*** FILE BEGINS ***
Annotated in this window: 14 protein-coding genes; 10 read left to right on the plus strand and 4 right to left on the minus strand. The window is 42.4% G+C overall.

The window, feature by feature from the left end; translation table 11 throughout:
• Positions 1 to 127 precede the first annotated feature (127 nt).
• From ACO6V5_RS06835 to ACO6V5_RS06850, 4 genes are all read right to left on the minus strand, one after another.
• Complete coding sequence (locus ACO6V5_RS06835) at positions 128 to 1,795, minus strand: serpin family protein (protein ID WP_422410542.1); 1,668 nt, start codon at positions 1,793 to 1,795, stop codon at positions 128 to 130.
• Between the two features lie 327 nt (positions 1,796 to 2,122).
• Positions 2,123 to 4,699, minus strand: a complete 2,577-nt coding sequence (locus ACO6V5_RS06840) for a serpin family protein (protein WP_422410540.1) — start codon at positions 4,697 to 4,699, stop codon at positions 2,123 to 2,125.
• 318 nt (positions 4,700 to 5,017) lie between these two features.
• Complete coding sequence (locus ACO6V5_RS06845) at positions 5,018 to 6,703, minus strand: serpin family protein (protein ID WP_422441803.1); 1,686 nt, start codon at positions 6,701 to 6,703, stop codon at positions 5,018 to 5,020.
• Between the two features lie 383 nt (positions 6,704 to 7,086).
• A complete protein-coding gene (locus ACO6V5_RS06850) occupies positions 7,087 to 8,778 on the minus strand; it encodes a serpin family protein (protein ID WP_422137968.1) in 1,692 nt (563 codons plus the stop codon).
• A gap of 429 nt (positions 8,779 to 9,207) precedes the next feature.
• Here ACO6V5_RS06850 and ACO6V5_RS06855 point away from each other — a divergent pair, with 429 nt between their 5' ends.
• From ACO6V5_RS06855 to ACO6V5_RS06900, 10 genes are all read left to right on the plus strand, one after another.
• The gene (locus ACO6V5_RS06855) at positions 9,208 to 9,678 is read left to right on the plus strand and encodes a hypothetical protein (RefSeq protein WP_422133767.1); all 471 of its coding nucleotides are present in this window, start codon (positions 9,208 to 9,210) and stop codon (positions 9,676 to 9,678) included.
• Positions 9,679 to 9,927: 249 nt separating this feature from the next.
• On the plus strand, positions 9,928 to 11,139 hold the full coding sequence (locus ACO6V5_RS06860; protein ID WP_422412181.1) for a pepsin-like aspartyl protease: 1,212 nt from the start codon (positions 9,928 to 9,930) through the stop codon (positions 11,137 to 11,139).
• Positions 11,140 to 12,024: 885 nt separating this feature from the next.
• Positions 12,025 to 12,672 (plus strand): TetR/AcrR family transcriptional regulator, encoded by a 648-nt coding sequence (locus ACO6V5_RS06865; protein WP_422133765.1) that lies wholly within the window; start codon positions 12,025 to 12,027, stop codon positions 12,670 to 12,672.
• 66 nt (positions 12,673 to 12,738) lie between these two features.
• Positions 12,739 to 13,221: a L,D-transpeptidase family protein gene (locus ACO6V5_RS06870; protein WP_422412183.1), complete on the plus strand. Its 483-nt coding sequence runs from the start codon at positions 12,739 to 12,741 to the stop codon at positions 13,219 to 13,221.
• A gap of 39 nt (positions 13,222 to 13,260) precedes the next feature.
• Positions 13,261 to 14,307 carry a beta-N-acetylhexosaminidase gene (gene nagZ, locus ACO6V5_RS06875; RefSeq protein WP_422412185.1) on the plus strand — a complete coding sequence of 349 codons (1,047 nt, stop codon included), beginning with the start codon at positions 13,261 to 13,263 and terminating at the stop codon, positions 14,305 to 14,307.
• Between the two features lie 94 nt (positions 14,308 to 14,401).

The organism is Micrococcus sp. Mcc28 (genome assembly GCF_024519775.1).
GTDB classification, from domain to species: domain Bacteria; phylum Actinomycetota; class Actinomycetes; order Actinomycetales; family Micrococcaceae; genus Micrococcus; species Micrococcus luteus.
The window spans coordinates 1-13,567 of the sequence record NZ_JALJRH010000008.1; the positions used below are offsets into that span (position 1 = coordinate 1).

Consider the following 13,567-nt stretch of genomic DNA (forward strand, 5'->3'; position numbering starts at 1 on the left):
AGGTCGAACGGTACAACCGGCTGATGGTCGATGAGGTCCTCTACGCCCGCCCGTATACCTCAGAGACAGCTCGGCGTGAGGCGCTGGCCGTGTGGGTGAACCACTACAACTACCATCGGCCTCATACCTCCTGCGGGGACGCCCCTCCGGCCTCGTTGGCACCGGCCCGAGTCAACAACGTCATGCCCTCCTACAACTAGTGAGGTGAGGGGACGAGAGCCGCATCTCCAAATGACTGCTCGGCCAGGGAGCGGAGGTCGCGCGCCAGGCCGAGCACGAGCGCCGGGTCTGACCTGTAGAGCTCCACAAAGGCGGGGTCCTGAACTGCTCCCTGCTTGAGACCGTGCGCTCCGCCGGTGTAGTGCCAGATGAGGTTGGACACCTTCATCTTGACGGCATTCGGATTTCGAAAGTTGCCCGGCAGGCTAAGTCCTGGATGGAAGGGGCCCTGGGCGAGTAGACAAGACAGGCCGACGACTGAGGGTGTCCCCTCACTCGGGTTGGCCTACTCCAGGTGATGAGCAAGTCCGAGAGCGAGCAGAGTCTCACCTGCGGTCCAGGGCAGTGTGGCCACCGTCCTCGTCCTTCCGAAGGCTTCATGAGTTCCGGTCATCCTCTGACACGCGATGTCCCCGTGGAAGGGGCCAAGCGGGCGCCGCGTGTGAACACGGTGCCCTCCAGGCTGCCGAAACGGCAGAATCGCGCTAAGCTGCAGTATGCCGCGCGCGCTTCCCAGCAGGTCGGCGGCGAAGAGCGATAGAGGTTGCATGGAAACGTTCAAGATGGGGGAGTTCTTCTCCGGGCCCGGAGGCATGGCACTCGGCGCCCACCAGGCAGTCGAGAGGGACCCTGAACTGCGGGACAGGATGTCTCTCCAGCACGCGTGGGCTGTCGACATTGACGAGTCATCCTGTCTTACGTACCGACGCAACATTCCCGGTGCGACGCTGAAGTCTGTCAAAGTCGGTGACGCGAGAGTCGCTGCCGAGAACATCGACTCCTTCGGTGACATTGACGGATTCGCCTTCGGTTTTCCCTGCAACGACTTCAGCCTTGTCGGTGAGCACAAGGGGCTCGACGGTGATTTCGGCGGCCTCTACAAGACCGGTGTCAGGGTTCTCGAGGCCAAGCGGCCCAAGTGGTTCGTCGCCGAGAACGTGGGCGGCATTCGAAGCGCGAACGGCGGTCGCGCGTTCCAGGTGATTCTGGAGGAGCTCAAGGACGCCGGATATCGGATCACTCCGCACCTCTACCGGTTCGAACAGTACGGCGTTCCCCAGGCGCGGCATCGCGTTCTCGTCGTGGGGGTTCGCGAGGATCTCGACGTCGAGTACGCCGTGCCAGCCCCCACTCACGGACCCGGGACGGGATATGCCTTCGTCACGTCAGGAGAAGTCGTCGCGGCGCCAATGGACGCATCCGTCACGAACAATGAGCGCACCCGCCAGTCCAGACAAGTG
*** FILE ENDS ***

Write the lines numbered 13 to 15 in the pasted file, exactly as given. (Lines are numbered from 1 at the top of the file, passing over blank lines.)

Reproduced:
• Here ACO6V5_RS06850 and ACO6V5_RS06855 point away from each other — a divergent pair, with 429 nt between their 5' ends.
• From ACO6V5_RS06855 to ACO6V5_RS06900, 10 genes are all read left to right on the plus strand, one after another.
• The gene (locus ACO6V5_RS06855) at positions 9,208 to 9,678 is read left to right on the plus strand and encodes a hypothetical protein (RefSeq protein WP_422133767.1); all 471 of its coding nucleotides are present in this window, start codon (positions 9,208 to 9,210) and stop codon (positions 9,676 to 9,678) included.